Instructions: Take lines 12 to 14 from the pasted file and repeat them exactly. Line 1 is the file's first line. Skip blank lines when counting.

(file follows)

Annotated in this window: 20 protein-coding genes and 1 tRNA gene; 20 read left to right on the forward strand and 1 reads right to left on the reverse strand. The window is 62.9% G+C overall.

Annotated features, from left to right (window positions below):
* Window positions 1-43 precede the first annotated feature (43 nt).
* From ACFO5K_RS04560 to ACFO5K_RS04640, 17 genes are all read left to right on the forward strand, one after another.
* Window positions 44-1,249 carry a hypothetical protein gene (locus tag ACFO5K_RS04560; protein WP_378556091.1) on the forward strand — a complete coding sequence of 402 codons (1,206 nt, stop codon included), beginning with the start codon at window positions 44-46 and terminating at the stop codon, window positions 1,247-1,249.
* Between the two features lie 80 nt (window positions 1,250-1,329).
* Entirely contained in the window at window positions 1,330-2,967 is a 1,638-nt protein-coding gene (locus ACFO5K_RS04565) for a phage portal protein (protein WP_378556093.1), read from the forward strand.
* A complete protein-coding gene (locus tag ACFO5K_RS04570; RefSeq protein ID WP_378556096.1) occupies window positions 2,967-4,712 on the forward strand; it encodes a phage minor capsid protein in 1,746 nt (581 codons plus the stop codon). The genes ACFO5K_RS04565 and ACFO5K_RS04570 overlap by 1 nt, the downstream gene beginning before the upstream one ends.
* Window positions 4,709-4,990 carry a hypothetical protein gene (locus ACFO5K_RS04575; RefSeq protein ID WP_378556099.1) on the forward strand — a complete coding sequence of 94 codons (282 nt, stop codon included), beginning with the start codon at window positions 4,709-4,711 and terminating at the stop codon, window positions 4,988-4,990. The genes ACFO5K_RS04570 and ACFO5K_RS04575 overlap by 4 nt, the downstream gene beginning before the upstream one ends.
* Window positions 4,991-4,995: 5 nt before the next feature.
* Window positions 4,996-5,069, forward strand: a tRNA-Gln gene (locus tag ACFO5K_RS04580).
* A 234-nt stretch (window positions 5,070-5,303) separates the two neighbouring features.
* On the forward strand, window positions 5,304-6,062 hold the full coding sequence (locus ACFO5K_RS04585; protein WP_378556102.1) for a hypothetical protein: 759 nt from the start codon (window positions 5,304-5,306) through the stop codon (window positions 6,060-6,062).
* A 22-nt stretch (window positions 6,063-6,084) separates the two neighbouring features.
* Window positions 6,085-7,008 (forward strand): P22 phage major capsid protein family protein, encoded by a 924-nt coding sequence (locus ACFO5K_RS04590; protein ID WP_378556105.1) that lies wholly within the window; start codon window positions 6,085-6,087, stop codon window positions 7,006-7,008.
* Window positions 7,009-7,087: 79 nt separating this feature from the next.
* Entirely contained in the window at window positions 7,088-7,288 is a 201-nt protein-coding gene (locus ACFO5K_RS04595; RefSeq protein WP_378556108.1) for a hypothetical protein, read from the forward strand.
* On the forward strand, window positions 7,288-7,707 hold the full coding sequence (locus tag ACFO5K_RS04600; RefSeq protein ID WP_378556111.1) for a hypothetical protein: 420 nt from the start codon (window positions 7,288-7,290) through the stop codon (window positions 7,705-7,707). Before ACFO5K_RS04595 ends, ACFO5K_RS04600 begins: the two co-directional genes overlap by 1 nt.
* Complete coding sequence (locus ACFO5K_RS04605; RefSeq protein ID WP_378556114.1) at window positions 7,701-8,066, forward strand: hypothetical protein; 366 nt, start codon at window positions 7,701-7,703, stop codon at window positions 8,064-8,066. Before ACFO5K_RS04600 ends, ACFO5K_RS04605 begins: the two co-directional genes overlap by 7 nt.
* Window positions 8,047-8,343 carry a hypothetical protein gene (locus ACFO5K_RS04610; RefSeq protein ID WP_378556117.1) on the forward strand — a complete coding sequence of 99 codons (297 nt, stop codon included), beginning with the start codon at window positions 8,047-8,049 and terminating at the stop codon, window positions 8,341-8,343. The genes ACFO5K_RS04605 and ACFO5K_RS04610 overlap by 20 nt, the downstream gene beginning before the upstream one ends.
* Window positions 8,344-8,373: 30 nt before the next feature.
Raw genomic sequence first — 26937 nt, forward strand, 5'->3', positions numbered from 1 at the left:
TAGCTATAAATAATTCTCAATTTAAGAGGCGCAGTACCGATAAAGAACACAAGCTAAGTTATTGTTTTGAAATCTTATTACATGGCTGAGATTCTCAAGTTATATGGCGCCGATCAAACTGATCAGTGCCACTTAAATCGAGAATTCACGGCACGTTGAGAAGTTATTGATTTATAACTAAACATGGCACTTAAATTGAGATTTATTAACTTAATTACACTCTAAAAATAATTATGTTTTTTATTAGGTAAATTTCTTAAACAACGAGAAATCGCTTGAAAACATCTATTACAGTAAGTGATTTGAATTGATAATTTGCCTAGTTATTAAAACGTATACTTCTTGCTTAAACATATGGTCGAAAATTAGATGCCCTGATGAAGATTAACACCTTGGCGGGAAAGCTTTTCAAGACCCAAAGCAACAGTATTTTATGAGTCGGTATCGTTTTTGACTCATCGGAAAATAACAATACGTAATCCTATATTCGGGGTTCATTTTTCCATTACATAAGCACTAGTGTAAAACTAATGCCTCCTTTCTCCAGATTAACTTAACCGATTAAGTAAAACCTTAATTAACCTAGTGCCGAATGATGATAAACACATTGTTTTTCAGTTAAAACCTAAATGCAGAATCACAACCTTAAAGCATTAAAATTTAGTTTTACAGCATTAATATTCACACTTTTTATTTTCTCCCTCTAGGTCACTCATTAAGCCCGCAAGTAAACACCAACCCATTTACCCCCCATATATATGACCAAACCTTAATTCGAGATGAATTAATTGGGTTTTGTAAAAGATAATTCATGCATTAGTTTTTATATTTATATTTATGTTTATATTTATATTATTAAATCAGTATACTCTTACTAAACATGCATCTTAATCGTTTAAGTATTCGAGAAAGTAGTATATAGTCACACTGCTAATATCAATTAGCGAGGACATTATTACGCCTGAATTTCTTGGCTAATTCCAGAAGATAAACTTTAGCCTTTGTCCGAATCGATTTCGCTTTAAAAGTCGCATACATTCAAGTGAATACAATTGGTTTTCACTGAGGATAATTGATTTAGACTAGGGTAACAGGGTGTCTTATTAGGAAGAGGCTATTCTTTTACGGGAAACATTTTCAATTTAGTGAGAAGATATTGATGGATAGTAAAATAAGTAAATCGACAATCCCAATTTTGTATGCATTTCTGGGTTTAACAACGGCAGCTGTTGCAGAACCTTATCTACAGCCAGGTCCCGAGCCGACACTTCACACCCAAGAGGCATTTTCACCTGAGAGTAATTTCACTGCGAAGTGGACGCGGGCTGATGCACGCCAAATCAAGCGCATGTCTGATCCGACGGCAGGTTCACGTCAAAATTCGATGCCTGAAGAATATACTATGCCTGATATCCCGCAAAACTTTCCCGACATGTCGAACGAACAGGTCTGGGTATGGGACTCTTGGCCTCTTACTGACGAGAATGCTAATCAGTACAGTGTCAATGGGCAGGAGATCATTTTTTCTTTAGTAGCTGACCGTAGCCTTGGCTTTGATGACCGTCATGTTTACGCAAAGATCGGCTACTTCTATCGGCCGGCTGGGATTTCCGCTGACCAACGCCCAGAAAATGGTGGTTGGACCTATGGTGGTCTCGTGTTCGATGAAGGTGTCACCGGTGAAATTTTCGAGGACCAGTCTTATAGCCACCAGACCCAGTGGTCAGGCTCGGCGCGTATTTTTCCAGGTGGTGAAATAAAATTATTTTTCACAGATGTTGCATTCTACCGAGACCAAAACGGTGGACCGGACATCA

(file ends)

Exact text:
* A 234-nt stretch (window positions 5,070-5,303) separates the two neighbouring features.
* On the forward strand, window positions 5,304-6,062 hold the full coding sequence (locus ACFO5K_RS04585; protein WP_378556102.1) for a hypothetical protein: 759 nt from the start codon (window positions 5,304-5,306) through the stop codon (window positions 6,060-6,062).
* A 22-nt stretch (window positions 6,063-6,084) separates the two neighbouring features.